If you don’t want to sit in your underpants and with plaque from day before yesterday, you should carry a small set of equipment with you in your hand luggage.
4. Not being prepared for emergencies
Honestly, when was the last time you looked for an emergency exit in a hotel? No matter how good the sprinkler system is: if there is a fire in the hotel, you should know the way out – especially on the upper floors, because the fire stairs do not go beyond the seventh or eighth floor.
You should also know the emergency number and whether it is worth calling at all. It is like this: only more than 70 countries (two thirds of them in Europe) have a rescue service throughout the country that is always accessible. In all other cases, you often have to find out for yourself how to get to the nearest hospital.
5. Allow itinerary to expire
How can a plane ticket from Oslo via Berlin to New York cost less than the same ticket from Berlin without going? And do you really have to go up to Oslo? Even if this is just a dummy example: yes, you should.
If you let part of your flight ticket expire, the airline may charge you a difference to the regular route fare. This is legally controversial, but in any case it causes unnecessary stress after the trip and possibly very high additional costs.
6. Not knowing local laws
Adhering to the law while traveling is normal for most travelers. Of course, you need to know that in Thailand, for example, severe torment is punished. That’s why you should never stop a banknote flapping with a brave kick – the king is depicted in the foreground!
In Buddhist countries, people are sometimes allergic to supposedly funny images with Buddhas, and on the indigenous islands of the Maldives – those that are not part of the tourist resorts – bikinis are not allowed. In Bhutan, on the other hand, smoking is prohibited in public places, and in Singapore, the smelly durian is carried on the subway.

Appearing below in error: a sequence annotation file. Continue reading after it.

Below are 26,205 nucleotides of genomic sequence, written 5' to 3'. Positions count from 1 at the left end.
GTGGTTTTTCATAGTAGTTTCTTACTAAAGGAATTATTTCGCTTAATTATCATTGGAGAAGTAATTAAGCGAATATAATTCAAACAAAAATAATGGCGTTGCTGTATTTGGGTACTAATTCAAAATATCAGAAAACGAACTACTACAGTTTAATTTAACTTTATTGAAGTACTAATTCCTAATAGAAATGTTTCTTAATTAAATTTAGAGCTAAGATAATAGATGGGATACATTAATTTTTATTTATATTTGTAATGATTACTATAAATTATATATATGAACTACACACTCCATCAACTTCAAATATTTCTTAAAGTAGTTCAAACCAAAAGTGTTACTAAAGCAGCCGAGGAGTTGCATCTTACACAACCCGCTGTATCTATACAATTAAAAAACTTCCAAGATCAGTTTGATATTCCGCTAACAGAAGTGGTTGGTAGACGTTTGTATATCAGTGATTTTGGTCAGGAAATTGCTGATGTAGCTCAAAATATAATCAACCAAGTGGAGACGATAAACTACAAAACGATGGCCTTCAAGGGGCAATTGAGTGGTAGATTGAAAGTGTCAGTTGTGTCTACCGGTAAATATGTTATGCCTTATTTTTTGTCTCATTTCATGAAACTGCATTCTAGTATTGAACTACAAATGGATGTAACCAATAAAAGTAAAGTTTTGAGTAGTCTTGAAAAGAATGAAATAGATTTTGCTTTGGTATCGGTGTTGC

A particularly effective way to manipulate the law is drone footage. In many countries you need a special permit. In Morocco, Iran, Kenya and Egypt, for example, they are strictly prohibited. If you still let them fly without the correct paperwork and you’re still close to a military zone, it can quickly become a prison stay.
7. Carelessly take medicines with you
It does not matter whether it is a fear of flying, pain or stressful situations: in fact, there are medicines that are suitable for everything. But you should not always carelessly take them with you when traveling.
A number of countries around the world, including the United Arab Emirates, Singapore, Malaysia, and many others, have much stricter drug laws than they do here. What is still considered a common drug in Europe may be an entry ticket to prison elsewhere, even in small quantities.
Before traveling, you should inquire in a timely manner, for example on the embassy’s website. A short confirmation in English from the family doctor that medication is necessary is also recommended.
8. Check the hotel account balance
This is sometimes not a good idea, especially if your WiFi is not password protected. Because, frankly, are you absolutely sure you picked the right one?
Once an entry like “guest” or something similar appears in the list of available networks, most guests will assume it’s the correct network. It is also possible that criminals have set up their own WLAN hotspot near the hotel. In the worst case, they can track everything from email logins to banking passwords, install malware, or redirect your connection to phishing sites. This method is also common in airports and restaurants.
Solution for more security: Use your mobile data or VPN tunnel software instead of WLAN.